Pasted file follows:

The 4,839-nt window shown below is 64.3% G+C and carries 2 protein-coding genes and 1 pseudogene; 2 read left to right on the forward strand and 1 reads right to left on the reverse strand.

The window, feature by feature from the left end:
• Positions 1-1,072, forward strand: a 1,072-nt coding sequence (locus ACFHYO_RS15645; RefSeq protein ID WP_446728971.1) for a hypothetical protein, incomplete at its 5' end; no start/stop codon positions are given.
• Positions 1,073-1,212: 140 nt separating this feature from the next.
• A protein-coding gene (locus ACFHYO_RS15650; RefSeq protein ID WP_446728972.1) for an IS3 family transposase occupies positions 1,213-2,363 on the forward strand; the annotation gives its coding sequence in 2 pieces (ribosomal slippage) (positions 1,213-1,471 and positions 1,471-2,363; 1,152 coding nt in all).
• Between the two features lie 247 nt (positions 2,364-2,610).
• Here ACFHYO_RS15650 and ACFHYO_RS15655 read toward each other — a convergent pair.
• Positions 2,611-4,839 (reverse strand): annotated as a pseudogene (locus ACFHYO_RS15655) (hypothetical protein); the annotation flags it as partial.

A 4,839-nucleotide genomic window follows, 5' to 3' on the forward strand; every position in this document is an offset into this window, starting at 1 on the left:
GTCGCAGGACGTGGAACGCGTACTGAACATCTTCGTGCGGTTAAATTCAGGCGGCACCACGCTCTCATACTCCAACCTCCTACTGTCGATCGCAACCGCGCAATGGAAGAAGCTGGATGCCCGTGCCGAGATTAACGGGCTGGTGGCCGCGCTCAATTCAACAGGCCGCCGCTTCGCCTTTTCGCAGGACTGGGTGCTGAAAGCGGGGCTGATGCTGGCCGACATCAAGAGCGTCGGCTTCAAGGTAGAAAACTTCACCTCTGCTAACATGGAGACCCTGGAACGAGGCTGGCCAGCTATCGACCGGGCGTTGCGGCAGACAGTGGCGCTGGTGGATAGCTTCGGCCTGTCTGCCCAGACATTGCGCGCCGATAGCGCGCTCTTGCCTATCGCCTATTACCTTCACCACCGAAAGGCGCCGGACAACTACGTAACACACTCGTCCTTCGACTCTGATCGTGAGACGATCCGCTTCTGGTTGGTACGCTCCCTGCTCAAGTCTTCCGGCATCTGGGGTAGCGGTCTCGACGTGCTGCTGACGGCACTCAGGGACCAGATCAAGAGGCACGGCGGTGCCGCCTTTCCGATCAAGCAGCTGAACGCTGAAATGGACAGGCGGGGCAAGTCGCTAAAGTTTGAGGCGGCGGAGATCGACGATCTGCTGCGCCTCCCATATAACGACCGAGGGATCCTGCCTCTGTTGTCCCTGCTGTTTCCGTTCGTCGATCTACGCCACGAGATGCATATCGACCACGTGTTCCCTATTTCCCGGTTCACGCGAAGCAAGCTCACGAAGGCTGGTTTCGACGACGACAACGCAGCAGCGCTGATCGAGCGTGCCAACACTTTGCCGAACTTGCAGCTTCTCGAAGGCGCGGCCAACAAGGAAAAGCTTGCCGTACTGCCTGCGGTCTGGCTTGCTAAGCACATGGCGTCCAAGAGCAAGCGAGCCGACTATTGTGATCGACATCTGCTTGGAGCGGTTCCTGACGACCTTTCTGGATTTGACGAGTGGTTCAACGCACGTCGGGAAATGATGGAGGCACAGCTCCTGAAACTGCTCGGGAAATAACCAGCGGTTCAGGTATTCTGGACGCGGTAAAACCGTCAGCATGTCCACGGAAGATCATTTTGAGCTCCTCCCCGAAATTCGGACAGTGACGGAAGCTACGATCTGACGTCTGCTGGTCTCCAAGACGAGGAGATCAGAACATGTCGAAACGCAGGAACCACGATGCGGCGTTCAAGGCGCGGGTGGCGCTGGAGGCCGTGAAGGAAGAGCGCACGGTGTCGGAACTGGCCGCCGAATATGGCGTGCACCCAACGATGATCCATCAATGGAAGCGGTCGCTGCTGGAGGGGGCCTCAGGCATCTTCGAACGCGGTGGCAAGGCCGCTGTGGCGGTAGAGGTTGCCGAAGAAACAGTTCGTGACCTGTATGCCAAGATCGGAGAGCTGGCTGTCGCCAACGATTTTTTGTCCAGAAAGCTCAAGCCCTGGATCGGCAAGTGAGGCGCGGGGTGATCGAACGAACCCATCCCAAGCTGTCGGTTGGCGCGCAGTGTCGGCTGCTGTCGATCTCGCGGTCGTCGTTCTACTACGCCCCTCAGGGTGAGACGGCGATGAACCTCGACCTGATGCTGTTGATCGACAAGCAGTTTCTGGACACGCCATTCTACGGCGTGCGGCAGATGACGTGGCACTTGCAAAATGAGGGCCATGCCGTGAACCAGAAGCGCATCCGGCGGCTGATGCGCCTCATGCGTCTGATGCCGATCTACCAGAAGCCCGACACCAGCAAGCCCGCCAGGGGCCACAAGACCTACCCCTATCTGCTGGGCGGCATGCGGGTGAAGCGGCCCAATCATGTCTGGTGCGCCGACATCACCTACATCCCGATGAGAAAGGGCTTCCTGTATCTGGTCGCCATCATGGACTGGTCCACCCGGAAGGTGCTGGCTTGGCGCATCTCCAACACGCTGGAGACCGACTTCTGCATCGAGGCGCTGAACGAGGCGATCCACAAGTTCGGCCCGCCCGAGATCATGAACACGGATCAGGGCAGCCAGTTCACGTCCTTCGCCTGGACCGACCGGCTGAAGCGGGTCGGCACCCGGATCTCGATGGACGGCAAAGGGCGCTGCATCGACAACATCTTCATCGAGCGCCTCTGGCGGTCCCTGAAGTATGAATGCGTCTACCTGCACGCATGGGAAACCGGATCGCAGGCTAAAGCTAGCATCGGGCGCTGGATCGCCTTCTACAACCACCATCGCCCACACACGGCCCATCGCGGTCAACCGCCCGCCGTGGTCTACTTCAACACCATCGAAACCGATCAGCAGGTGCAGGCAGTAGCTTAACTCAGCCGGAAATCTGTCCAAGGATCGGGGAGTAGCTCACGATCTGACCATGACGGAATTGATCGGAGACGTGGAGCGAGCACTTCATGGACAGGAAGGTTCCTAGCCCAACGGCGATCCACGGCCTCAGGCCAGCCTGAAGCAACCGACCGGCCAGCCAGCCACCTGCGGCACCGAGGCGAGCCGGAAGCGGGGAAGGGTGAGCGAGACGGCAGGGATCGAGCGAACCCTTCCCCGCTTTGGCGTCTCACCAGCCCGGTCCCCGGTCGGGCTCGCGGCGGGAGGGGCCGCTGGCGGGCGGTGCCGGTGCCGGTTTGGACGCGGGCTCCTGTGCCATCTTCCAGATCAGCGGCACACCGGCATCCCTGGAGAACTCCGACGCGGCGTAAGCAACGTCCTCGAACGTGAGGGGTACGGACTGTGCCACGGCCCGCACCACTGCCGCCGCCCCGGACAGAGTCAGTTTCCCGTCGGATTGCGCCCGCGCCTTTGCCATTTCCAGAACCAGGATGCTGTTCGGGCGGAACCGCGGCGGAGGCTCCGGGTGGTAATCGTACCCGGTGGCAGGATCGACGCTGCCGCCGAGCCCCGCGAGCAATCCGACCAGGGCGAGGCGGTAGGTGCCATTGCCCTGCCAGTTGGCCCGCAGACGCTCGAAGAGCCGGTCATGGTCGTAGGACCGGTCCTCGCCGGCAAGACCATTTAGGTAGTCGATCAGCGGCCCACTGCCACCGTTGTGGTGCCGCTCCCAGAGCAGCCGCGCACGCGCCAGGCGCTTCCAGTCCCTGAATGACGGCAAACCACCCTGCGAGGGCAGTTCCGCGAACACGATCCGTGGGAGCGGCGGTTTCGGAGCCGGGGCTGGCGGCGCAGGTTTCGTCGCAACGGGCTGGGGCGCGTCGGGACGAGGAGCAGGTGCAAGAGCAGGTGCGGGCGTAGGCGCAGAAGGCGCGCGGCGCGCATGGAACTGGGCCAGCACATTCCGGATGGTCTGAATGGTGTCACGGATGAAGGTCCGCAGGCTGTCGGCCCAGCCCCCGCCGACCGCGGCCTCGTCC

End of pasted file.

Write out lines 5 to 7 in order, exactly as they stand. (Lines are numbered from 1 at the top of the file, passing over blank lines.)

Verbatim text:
• A protein-coding gene (locus ACFHYO_RS15650; RefSeq protein ID WP_446728972.1) for an IS3 family transposase occupies positions 1,213-2,363 on the forward strand; the annotation gives its coding sequence in 2 pieces (ribosomal slippage) (positions 1,213-1,471 and positions 1,471-2,363; 1,152 coding nt in all).
• Between the two features lie 247 nt (positions 2,364-2,610).
• Here ACFHYO_RS15650 and ACFHYO_RS15655 read toward each other — a convergent pair.